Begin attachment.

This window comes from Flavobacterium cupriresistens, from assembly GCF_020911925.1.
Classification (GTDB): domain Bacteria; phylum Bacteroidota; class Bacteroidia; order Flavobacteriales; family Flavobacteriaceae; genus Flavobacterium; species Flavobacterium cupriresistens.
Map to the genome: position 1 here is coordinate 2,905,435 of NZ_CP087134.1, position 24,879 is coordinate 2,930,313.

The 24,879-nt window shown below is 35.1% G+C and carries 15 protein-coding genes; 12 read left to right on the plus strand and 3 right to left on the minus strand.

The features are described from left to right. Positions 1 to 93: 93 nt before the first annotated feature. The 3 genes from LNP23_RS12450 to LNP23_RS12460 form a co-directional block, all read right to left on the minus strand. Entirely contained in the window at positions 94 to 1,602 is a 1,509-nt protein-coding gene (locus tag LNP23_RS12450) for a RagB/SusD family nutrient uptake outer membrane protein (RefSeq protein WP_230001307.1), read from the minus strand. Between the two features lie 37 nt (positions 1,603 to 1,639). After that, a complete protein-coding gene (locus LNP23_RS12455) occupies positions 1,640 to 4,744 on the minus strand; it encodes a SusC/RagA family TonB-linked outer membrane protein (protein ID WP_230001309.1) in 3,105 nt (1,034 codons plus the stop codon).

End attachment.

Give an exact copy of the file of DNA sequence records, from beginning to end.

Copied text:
This window comes from Flavobacterium cupriresistens, from assembly GCF_020911925.1.
Classification (GTDB): domain Bacteria; phylum Bacteroidota; class Bacteroidia; order Flavobacteriales; family Flavobacteriaceae; genus Flavobacterium; species Flavobacterium cupriresistens.
Map to the genome: position 1 here is coordinate 2,905,435 of NZ_CP087134.1, position 24,879 is coordinate 2,930,313.

The 24,879-nt window shown below is 35.1% G+C and carries 15 protein-coding genes; 12 read left to right on the plus strand and 3 right to left on the minus strand.

The features are described from left to right. Positions 1 to 93: 93 nt before the first annotated feature. The 3 genes from LNP23_RS12450 to LNP23_RS12460 form a co-directional block, all read right to left on the minus strand. Entirely contained in the window at positions 94 to 1,602 is a 1,509-nt protein-coding gene (locus tag LNP23_RS12450) for a RagB/SusD family nutrient uptake outer membrane protein (RefSeq protein WP_230001307.1), read from the minus strand. Between the two features lie 37 nt (positions 1,603 to 1,639). After that, a complete protein-coding gene (locus LNP23_RS12455) occupies positions 1,640 to 4,744 on the minus strand; it encodes a SusC/RagA family TonB-linked outer membrane protein (protein ID WP_230001309.1) in 3,105 nt (1,034 codons plus the stop codon).